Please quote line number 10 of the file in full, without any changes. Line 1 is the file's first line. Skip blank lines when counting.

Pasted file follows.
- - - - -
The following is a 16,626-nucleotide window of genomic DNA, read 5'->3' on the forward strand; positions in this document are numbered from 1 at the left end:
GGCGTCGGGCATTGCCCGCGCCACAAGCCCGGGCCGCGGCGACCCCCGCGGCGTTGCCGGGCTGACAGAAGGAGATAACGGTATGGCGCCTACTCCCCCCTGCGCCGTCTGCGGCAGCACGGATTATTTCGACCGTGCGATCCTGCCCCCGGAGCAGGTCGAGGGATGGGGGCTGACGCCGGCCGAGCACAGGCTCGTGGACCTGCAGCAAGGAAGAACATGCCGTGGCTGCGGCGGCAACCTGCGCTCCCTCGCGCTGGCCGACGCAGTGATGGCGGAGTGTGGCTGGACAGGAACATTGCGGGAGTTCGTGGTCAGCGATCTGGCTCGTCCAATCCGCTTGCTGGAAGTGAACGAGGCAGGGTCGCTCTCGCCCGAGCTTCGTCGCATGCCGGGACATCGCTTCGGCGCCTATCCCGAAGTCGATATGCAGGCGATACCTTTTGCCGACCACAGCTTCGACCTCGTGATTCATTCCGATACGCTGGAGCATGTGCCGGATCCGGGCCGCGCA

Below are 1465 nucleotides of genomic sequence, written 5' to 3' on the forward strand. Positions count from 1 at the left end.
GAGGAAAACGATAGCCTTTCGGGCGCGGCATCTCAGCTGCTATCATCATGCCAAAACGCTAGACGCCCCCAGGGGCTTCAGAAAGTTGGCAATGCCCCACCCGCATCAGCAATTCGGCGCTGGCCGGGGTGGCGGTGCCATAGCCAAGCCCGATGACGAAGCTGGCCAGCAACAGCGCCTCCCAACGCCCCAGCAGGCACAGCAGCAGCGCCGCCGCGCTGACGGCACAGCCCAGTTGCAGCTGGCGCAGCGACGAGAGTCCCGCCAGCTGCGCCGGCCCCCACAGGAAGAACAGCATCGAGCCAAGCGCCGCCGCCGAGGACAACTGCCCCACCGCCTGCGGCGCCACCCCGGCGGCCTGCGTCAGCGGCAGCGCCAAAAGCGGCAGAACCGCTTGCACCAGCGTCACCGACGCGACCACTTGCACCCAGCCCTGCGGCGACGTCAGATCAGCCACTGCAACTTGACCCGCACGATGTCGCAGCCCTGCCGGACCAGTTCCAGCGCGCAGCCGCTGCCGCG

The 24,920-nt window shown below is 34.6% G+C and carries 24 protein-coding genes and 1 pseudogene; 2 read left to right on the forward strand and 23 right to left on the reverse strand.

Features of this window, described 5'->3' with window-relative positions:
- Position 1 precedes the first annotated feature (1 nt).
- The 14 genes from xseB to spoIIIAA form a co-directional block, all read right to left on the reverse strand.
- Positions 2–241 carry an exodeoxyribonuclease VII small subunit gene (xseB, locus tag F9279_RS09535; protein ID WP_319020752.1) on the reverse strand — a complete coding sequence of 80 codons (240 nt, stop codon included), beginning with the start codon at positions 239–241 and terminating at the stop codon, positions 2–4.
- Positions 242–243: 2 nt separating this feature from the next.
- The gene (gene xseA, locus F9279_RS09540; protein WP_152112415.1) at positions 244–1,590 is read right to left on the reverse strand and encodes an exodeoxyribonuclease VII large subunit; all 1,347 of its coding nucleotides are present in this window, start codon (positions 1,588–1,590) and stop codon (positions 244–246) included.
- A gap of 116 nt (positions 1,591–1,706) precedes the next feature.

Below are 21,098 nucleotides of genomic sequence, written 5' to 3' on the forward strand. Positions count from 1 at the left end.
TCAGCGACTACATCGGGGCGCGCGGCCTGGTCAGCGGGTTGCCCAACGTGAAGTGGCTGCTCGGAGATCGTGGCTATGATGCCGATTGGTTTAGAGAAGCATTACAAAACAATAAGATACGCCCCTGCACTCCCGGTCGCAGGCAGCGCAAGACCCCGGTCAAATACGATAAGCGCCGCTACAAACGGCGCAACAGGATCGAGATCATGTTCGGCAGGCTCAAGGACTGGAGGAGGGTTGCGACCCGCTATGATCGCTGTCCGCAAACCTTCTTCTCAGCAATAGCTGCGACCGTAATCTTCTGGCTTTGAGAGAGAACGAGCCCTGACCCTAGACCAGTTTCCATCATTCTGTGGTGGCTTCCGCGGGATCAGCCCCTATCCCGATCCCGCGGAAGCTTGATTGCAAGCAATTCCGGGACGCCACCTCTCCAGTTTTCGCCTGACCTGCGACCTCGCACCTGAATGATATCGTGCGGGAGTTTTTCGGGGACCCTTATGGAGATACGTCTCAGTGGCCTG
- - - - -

- Positions 242–243: 2 nt separating this feature from the next.